“Ouch. God. Fuck.”
I muttered some variation of that each time I entered or exited the all-new 2022 Toyota GR86. I don’t think the car caused my injury; that was either yoga or wrangling toddlers. But it exacerbated it every day — a perhaps-too-poignant reminder that as I grow older and grayer and responsibilities weigh on me, I move farther away from the GR86’s exceedingly niche demographic. And that’s okay.
Toyota could have sacrificed before the altar of compromise and made a GR86 for everyone with the new generation. Instead, Toyota enhanced what the first-gen 86 did well: being a super-lightweight, purist-approved corner carver for canyon roads and, with relatively little modification, the track. And, sure, maybe they made it a tad easier to live with daily.
Toyota loaned me a manual-transmission — what kind of weirdo buys a six-speed automatic one? — GR86 to drive around mostly (but not wholly) corner-free southeastern Michigan for a week. And it was enough time to thoroughly appreciate the GR86’s single-minded brilliance…even if each drive sent me scrambling for the Aleve.
What is the Toyota GR86?
The GR86 is Toyota’s 2+2 fastback sports coupe. GR stands for Gazoo Racing, Toyota’s high-performance sub-brand. It’s the entry-level sports car in the Toyota lineup. It was sold as the Toyota 86 in the last generation, after debuting as the Scion FR-S. Subaru sells a twin of this car, the BRZ.
Is the GR86 new?
Yes. The GR86 is all-new for the 2022 model year — all-new in the marketing sense. Toyota and Subaru modified the outgoing generation’s platform instead of migrating the car to one of the fancy new global platforms. Going literally all-new would have been expensive and have resulted in changes to the purist vision of the car. So Toyota updated the previous model — albeit heavily.
The GR86 has more power — 228 hp — through a larger, but still naturally-aspirated, 2.4-liter four-cylinder engine. It has a more rigid platform and a lower center of gravity for better handling.
Why is the GR86 special?
The Porsche 718 Cayman may be the purest driver’s car out there. But most mortals will never be able to afford a Porsche. For the rest of us, there’s the Toyota GR86. It’s rear-wheel drive. It has a stick shift. It weighs only 2,800 pounds, with close to 50/50 distribution. There’s a hand brake placed in easily accessible position for hijinx along with not one but two buttons for disabling the traction control.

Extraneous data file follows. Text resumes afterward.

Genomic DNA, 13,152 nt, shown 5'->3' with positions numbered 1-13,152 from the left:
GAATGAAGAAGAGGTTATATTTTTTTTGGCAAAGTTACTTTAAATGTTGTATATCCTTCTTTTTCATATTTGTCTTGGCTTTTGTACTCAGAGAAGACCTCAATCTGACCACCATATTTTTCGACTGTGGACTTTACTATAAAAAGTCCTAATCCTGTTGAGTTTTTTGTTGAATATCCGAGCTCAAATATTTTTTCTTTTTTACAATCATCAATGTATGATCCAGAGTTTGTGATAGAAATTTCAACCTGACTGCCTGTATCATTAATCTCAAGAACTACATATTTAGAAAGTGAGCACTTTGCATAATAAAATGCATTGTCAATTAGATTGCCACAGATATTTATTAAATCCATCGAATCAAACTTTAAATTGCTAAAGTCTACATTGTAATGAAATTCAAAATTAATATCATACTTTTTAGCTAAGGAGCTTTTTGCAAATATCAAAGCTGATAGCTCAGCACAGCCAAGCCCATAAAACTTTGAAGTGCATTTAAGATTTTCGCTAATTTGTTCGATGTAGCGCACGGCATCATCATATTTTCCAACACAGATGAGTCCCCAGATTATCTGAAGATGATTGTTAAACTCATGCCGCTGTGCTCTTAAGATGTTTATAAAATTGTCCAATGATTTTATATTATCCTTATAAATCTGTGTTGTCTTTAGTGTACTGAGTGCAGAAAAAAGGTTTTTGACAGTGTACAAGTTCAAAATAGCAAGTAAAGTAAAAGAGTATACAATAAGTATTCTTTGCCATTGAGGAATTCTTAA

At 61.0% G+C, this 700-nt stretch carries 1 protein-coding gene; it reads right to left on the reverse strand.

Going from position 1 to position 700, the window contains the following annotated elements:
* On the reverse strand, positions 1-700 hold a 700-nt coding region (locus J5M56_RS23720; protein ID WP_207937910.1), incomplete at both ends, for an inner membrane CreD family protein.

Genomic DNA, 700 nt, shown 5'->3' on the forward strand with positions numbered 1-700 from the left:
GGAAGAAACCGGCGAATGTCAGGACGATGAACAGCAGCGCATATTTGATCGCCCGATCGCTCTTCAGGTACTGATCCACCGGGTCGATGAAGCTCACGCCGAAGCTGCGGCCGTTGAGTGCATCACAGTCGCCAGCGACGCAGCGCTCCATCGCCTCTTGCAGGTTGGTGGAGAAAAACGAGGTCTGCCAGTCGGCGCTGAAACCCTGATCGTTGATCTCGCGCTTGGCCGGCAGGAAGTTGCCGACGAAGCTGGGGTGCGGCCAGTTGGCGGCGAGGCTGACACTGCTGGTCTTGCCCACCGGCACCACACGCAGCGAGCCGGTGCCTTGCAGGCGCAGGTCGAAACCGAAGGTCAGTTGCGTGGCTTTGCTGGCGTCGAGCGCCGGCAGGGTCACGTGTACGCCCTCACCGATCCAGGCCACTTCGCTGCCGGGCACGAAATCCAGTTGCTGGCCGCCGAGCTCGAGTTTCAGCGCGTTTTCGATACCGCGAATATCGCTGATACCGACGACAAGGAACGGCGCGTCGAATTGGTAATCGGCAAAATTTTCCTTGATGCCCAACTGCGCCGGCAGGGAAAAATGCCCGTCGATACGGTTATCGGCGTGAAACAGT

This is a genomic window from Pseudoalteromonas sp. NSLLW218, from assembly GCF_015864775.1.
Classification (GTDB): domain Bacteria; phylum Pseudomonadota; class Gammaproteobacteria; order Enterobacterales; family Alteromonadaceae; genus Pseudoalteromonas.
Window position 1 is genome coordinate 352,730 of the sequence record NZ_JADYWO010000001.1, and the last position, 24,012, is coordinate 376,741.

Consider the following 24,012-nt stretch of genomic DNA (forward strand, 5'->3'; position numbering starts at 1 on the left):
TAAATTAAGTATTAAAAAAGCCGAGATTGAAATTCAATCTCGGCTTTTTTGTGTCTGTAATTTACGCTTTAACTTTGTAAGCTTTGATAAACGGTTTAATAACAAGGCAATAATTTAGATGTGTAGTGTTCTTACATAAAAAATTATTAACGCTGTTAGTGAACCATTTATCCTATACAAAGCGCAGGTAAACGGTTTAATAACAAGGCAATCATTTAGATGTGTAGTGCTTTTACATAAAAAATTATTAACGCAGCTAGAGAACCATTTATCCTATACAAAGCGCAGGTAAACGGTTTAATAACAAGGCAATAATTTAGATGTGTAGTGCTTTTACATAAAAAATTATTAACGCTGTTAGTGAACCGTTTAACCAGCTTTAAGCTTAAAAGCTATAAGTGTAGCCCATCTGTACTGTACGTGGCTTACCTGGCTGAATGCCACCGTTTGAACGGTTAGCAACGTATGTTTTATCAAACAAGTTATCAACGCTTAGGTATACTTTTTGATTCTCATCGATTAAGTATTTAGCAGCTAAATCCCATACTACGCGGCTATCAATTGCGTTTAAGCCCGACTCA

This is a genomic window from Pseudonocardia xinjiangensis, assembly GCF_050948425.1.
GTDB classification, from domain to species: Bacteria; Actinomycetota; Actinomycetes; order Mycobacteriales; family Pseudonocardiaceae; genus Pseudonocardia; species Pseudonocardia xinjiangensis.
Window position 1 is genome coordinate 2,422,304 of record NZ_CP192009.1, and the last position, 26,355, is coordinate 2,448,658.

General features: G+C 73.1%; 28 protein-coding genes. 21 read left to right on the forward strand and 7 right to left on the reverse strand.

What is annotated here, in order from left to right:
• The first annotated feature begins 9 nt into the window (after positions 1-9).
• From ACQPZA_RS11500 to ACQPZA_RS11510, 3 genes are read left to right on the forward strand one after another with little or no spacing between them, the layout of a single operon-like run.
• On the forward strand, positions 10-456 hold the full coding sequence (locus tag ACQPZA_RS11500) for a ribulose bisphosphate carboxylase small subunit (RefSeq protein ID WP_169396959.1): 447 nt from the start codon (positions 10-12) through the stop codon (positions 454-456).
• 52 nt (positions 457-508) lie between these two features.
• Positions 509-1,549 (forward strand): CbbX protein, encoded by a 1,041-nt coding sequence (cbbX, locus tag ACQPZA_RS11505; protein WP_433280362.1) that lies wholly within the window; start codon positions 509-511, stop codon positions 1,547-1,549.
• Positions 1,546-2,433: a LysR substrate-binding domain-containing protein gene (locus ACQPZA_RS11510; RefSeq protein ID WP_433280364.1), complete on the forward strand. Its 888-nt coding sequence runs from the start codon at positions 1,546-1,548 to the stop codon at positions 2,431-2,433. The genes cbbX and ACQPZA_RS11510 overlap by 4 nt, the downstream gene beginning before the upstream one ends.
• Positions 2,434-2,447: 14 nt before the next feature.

There are quicker sports cars than the GR86, but many are less fun. And there are certainly more refined sports cars than the GR86, but few you can snag for less than $30,000.
How is this Toyota to drive?
Awesome. As noted, Toyota kept and improved what made the 86 great — nimble handling, precise and perfectly weighted steering and incredible road feel. Again, it’s a Porsche for the rest of us paupers.
Toyota also resolved what was the 86’s biggest flaw. You get peak torque at 3,700 rpm instead of 6,600 — so you don’t need to wring performance out of it driving like a maniac. And 3,700 rpm or so is also where the last car experienced a pronounced dip in torque, which has now been solved by the more linear delivery.
The GR86 is substantially quicker, but you can still push its constraints on real roads. The engine doesn’t sound as majestic and orchestral as a Lexus 5.0-liter V8. But it proved spirited enough to get my son excited driving home from his pre-school at 25 mph.
Noise, vibration and harshness were all things you experienced driving the last-generation 86. The new GR86 tones that down a bit — you can hear the stereo while driving on the highway now. But the ride is stiff. The seats don’t absorb the bumps. And the background din, if no longer deafening, is still quite loud.
Whoa, the Toyota GR86 has a back seat?
Yes, technically the GR86 has two of them. But as you’d probably anticipate, they aren’t very useful. I was able to fit my four-year-old son’s forward-facing car seat back there (and bragged to my colleagues about installing it in less than 30 seconds). But I had to jam the front seat all the way forward to accommodate him.
I tried flipping it rear-facing for my daughter for scientific purposes. This required me to climb into the back seat myself while holding her — not pleasant for either of us. We did not attempt that a second time.
A young couple with a small dog may be able to make a go of it in the 86. But its best use case is someone flying solo, flipping down the rear seat and using it for track day implements.
How much does the Toyota GR86 cost?
The GR86 starts affordable and stays affordable. Starting MSRP is $27,900. I drove the Premium version, which started at $30,300 ($30,500 with 2023 pricing) and with $425 red paint, odds, ends, shipping and handling it came out to $32,432. You can spend a few thousand more on bronze alloy wheels and a performance exhaust. You could also tack on an automatic transmission (but again, why?).
What are some GR86 alternatives?
Well, as we noted you can get the same car with a Subaru badge and a smile as the BRZ. The GR86 buyer would probably consider the Mazda MX-5 Miata — sexier, more refined and dramatically less powerful — and the more practical Honda Civic Si. The Volkswagen GTI is probably in that discussion too.
Verdict: The GR86 is brilliant, but may not be for you
The GR86 is phenomenal on curvy canyon roads and track days. Real driving — for most people — isn’t all curvy canyon roads and track days. While the GR86 is brilliant at what it does. Most buyers will be happier with something like a VW GTI. The GTI gives you similar stick-shift fun without the masochism.
The 2022 Toyota GR86
Powertrain: 2.4-liter inline-four; 6-speed manual (or 6-speed auto), RWD
Torque: 184 lb-ft
EPA Fuel Economy: 20 mpg city, 27 mpg highway
Seats: 4 technically, 2 actually
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